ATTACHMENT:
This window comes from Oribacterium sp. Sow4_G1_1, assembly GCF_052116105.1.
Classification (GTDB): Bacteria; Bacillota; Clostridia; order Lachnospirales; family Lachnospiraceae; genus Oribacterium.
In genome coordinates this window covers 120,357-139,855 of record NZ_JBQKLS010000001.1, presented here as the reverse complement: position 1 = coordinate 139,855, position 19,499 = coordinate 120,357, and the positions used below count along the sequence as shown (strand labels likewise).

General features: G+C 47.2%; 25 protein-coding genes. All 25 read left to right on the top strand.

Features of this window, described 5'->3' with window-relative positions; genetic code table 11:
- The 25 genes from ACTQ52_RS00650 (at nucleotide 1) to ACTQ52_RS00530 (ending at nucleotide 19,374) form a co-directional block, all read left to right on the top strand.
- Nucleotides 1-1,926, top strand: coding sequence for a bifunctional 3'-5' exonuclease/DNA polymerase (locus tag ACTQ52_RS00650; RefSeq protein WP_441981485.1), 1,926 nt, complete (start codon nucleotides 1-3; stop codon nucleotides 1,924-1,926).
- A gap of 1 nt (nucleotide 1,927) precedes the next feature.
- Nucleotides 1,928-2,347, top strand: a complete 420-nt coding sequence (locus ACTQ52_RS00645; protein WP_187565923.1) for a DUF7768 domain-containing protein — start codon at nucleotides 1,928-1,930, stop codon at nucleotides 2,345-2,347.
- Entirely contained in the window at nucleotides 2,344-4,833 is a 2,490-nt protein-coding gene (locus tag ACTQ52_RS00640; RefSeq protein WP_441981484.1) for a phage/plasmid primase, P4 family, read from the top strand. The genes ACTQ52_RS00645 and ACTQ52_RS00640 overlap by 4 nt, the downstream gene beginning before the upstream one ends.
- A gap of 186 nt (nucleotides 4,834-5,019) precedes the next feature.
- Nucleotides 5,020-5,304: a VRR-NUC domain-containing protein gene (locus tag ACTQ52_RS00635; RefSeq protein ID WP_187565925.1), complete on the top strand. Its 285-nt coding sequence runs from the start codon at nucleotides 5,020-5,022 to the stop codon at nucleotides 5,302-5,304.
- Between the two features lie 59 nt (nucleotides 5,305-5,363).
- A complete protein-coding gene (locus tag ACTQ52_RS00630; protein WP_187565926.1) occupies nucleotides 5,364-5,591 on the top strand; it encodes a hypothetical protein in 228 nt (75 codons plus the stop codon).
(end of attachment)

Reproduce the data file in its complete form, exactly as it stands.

This window comes from Oribacterium sp. Sow4_G1_1, assembly GCF_052116105.1.
Classification (GTDB): Bacteria; Bacillota; Clostridia; order Lachnospirales; family Lachnospiraceae; genus Oribacterium.
In genome coordinates this window covers 120,357-139,855 of record NZ_JBQKLS010000001.1, presented here as the reverse complement: position 1 = coordinate 139,855, position 19,499 = coordinate 120,357, and the positions used below count along the sequence as shown (strand labels likewise).

General features: G+C 47.2%; 25 protein-coding genes. All 25 read left to right on the top strand.

Features of this window, described 5'->3' with window-relative positions; genetic code table 11:
- The 25 genes from ACTQ52_RS00650 (at nucleotide 1) to ACTQ52_RS00530 (ending at nucleotide 19,374) form a co-directional block, all read left to right on the top strand.
- Nucleotides 1-1,926, top strand: coding sequence for a bifunctional 3'-5' exonuclease/DNA polymerase (locus tag ACTQ52_RS00650; RefSeq protein WP_441981485.1), 1,926 nt, complete (start codon nucleotides 1-3; stop codon nucleotides 1,924-1,926).
- A gap of 1 nt (nucleotide 1,927) precedes the next feature.
- Nucleotides 1,928-2,347, top strand: a complete 420-nt coding sequence (locus ACTQ52_RS00645; protein WP_187565923.1) for a DUF7768 domain-containing protein — start codon at nucleotides 1,928-1,930, stop codon at nucleotides 2,345-2,347.
- Entirely contained in the window at nucleotides 2,344-4,833 is a 2,490-nt protein-coding gene (locus tag ACTQ52_RS00640; RefSeq protein WP_441981484.1) for a phage/plasmid primase, P4 family, read from the top strand. The genes ACTQ52_RS00645 and ACTQ52_RS00640 overlap by 4 nt, the downstream gene beginning before the upstream one ends.
- A gap of 186 nt (nucleotides 4,834-5,019) precedes the next feature.
- Nucleotides 5,020-5,304: a VRR-NUC domain-containing protein gene (locus tag ACTQ52_RS00635; RefSeq protein ID WP_187565925.1), complete on the top strand. Its 285-nt coding sequence runs from the start codon at nucleotides 5,020-5,022 to the stop codon at nucleotides 5,302-5,304.
- Between the two features lie 59 nt (nucleotides 5,305-5,363).
- A complete protein-coding gene (locus tag ACTQ52_RS00630; protein WP_187565926.1) occupies nucleotides 5,364-5,591 on the top strand; it encodes a hypothetical protein in 228 nt (75 codons plus the stop codon).